UK pledges Sh500b for clean energy and irrigation projects

Tuesday, November 8th, 2022 07:20 | By
President William Ruto and UK Prime Minister Rishi Sunak at the COP27 in Sharm El-Sheikh, Egypt on November 7, 2022. PHOTO/Twitter/William Ruto.
President William Ruto and UK Prime Minister Rishi Sunak at the COP27 in Sharm El-Sheikh, Egypt on November 7, 2022. PHOTO/Twitter/William Ruto.

The United Kingdom has committed to support Kenya in financing climate change projects to the tune of Sh500 billion.

President William Ruto and UK Prime Minister Rishi Sunak, who met yesterday at the COP27 climate summit in Egypt, agreed to have the financing fast-tracked.

The new, clean and green investments will become flagship projects of the UK-Kenya Strategic Partnership – an ambitious five-year agreement that is unlocking mutual benefits for both countries.

“The leaders agreed to fast-track six green investment projects worth Sh500 billion spanning green energy, agriculture and transport,” said a statement issued by the British High Commission in Nairobi.

Sunak praised Kenya’s pioneering climate leadership and urged President Ruto to continue championing clean growth.

The projects include new geothermal and solar energy generation at Menegai and Malindi, a Sh425 billion Public Private Partnership to deliver the Grand High Falls dam, which will generate a gigawatt of renewable power and provide an area over twice the size of the Maasai Mara with drought-combating irrigation solutions.

Others are the green regeneration of central Nairobi anchored around a new central rail station and a Sh32 billion investment in a climate-resilient agriculture hub for the Lake Victoria region in Kisumu that will create 2,000 direct jobs and provide an income for 20,000 farmers.

Mitigation efforts

In the deal, the UK government will commit Sh2 billion to a new guarantee company that will lower investment risk and unlock Sh12 billion of climate finance for Kenyan projects over the next three years through collaboration with CPF Financial Services and other private investors.

During a meeting with Prime Minister of Spain Pedro Sanchez at State House, Nairobi on October 26, President Ruto said the financing agenda should feature prominently during the COP26 conference.

Among the issues that Kenya would like to see discussed extensively is the question of mitigating the impact of climate change.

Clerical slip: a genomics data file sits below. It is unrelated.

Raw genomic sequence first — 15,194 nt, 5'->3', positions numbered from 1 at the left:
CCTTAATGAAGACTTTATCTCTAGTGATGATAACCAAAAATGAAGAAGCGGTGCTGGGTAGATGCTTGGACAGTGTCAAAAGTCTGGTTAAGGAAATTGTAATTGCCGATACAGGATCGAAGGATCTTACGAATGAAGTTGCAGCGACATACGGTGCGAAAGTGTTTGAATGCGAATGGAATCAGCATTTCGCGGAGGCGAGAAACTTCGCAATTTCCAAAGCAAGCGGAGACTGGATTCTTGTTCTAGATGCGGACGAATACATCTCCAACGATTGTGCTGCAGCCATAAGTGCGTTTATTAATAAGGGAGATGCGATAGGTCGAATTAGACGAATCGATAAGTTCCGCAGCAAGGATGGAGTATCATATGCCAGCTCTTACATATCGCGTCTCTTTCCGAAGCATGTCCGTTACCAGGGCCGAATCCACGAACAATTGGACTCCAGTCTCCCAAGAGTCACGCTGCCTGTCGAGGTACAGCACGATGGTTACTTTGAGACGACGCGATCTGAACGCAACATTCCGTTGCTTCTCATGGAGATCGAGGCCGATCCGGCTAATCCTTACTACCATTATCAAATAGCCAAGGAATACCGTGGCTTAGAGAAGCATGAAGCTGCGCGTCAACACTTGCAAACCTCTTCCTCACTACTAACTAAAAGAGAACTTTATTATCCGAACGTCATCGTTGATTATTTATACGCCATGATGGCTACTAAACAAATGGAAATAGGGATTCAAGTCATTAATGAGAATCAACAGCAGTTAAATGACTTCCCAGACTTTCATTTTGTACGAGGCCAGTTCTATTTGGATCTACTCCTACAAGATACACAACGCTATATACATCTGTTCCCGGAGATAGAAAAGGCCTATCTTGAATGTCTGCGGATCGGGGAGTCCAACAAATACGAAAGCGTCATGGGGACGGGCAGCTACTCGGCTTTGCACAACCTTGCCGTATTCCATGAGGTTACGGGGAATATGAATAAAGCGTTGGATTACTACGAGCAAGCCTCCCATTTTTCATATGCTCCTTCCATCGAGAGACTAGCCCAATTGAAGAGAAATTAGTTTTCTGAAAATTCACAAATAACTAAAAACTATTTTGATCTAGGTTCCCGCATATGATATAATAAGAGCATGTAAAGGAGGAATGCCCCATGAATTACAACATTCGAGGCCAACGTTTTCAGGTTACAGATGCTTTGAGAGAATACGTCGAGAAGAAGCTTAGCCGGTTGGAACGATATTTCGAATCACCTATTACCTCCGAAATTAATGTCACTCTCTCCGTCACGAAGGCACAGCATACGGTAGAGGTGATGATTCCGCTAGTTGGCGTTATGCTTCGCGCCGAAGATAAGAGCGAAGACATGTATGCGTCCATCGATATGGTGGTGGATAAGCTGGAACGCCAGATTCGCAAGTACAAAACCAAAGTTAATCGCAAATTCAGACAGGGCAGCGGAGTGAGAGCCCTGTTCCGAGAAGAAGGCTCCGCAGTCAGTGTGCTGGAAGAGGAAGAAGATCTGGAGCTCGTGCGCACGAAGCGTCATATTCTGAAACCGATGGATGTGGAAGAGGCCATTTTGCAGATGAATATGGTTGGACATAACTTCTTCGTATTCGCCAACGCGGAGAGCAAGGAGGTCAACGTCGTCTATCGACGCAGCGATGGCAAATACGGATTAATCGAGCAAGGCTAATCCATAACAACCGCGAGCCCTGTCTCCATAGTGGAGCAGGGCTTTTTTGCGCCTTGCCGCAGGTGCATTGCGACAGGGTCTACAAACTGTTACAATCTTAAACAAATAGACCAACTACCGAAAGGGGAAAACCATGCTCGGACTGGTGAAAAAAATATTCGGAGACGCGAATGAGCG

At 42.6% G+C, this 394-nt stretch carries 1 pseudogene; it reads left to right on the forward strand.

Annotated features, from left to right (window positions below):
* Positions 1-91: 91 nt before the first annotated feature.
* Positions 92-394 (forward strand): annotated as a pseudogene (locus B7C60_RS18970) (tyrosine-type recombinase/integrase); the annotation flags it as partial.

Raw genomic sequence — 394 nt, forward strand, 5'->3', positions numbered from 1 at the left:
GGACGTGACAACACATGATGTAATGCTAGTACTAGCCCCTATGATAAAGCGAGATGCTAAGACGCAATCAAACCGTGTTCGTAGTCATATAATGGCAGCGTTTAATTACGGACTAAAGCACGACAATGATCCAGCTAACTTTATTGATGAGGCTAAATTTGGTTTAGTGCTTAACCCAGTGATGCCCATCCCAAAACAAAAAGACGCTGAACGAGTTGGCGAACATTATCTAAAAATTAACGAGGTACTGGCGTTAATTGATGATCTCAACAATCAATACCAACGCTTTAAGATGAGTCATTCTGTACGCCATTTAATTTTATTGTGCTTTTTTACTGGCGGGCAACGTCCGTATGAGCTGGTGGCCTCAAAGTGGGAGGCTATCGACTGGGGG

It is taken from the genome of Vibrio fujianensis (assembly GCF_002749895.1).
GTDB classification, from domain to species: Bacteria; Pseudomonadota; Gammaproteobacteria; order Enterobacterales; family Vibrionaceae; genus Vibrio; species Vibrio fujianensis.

“We can in a robust manner, in a very honest conversation, be able to have a discussion on the effect of climate change especially those of drought and famine, the loss of wildlife, the loss of livestock, and the threat to human life that is being caused by the ravages of climate change,” said Ruto.

Private sector

The High Commission statement  said that throughout its COP26 presidency, the UK has worked with partners across Africa to deliver and build on the Glasgow Climate Pact, and to see commitments made at COP26 turned into action.

“For example, in Kenya since COP26, £5.4m has been committed and £2.8m will be spent to support Kenya’s energy transition, unlocking private sector investment in forest protection and the Kenyan Government’s ambitious 10% forest cover target,” read the statement.

“The UK and Kenya go far when we go together. By fast-tracking finance into these clean, green projects with honest, reliable investment the UK is supporting Kenya to advance and maintain its continent-leading climate credentials – with mutual benefits for both our countries,” British High Commissioner to Kenya Jane Marriott said.

The projects to be fat-tracked include the Malindi Solar Expansion at Sh7.5 billion investment,  a 40MW solar plant, constructed by UK Company Globeleq with finance from British International Investment, which was connected to the grid in December 2021.

Others are Menengai Geothermal at Sh2.5 billion investment, a 35 MW geothermal project led by GDC and Globeleq which will mark the full development of a field discovered by GDC.

Also in the plan is the Sh25 billion investment in the Grand High Falls Dam, a Public Private Partnership on the Tana River that will generate 1,000MW of hydroelectric energy capacity and irrigation for 400,000 hectares of farmland.

Led by UK engineering firm GBM, the project is envisaged to include both a Power Purchase Agreement for clean energy and a Water Purchase Agreement for agricultural irrigation.

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